“In any case, because the packaging of most electronics products used has gotten smaller, the size of bags we use has also changed. We used to have three sizes - small, medium and jumbo.

Ashish Panjabi

We haven’t ruled out a switch to paper bags - but it is also to do with weight of the products and make sure they don’t damage the bags because of sharp edges. With weight, paper doesn’t always work well. We have been running various prototypes.

- Ashish Panjabi of Jacky’s

“Today, we don’t even stock the jumbo-sized bag because nothing we sell would need one. The proportion of medium has also been reducing as more appliances and gadgets fit into a small bag. So, our plastic consumption has been reducing with the packaging being more compact.”

F&B firms feel the cost heat

It will be the food and beverage operators and delivery firms that will need to rework their costs when sourcing their plastic bag needs. “On average we had usage of close to 70,000 orders monthly with single-use plastic involvement,” said Rohith Muralya, Director - Concept Cuisine at SFC Group. “We had foreseen this and ensured to have a supply chain in place to minimise the cost impact. But a majority of F&B operators will have to source at much higher prices and they will inevitably pass it to the customers.

“Our industry forces us to be adaptive and we have already received a lot of feedback from customers on early adoption of paper bags.”

Rohith Muralya

The cost impact of these policy changes cumulates to an around 24% increase in our packaging costs. The F&B space leans on thin margins and this shift will add to higher cost of good sold, which will be driven down to customers by many operators in the industry.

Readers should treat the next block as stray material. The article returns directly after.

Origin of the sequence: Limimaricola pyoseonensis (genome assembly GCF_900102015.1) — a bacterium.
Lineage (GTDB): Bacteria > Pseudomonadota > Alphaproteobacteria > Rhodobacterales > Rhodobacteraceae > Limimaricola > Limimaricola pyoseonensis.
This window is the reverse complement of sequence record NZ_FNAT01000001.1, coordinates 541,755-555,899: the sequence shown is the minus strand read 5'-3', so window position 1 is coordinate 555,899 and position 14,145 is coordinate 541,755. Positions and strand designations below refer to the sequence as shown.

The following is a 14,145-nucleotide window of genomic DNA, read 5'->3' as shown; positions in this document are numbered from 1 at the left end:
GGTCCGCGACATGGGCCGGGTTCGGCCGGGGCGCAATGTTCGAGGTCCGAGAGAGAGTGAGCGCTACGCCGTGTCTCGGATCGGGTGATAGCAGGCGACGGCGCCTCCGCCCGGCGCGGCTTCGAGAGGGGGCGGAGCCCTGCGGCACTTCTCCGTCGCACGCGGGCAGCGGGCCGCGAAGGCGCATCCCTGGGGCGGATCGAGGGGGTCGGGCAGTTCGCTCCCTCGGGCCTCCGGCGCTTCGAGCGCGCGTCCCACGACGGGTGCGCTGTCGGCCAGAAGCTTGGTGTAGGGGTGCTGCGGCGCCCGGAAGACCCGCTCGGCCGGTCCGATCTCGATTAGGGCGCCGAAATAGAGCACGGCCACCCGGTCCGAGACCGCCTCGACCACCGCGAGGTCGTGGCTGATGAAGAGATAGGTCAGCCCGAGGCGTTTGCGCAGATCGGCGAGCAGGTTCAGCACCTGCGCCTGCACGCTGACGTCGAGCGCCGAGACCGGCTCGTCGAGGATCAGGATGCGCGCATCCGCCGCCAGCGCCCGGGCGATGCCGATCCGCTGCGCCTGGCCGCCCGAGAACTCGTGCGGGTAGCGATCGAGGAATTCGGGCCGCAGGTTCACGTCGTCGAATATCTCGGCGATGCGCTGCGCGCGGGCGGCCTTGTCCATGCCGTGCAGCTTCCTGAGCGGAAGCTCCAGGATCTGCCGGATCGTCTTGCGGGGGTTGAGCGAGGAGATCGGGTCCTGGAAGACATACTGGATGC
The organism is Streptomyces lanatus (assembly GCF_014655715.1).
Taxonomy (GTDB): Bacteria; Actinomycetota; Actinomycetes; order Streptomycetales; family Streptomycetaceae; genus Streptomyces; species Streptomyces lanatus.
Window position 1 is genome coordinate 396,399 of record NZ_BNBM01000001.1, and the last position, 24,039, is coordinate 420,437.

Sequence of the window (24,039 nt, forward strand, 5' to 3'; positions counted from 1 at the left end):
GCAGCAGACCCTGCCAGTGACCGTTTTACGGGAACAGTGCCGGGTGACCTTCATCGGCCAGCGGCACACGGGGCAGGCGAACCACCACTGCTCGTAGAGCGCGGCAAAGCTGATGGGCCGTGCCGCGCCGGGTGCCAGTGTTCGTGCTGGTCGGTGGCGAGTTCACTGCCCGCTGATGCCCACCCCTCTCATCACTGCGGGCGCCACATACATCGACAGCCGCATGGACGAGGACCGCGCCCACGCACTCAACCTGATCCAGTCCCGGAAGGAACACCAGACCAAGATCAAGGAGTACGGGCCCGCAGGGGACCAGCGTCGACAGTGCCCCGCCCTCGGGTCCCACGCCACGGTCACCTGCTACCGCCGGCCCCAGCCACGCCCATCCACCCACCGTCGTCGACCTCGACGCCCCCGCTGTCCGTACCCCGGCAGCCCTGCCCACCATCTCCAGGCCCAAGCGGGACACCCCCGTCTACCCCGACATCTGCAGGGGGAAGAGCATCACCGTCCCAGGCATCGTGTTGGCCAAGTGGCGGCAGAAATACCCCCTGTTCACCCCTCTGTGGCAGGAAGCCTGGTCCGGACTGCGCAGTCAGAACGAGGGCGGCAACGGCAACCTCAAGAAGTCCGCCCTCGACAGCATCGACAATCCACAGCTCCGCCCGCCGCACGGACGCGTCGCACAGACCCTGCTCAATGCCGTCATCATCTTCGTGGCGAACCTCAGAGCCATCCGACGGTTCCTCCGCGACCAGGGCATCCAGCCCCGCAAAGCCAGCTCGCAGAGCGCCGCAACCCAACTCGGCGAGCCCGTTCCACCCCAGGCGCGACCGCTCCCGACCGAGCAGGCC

- Rohith Muralya, Director, Concept Cuisine, SFC Group

Having got a taste of consumers getting more health- and environment-conscious, many F&B businesses reckon the moment is ripe to go in for more change. “We are considering weaning ourselves away from single-use plastic and already been focusing on using paper bags at our outlets, for delivery and takeaway” said Deepak Bhatia, CEO of Snowbell Restaurant Management Group. “Instead of plastic bottles, we are looking at glass water bottles to be used across the restaurants. In addition, we are also making changes to the back of the house with regard to eliminating plastic sources. Steel containers and cutlery are being used instead of plastic wear. “Changes like these for an organisation as big as ours come at a major cost. We are anticipating a variable cost of 20 per cent in the beginning, but gradually, it should work out to a reduced amount.”

Deepak Bhatia

We are already in talks with vendors who have edible cutlery and biodegradable options too. Orders are already placed for cane cutleries for delivery and takeaways and also for paper straws and edible straws instead of plastic

- Deepak Bhatia, CEO, Snowbell Restaurant Management Group

In any switch for the greater good, there is an element of cost. If, as Bhatia says, retailers and F&B operators can bring that additional cost down, it all adds up to a win-win. And the environment wins too...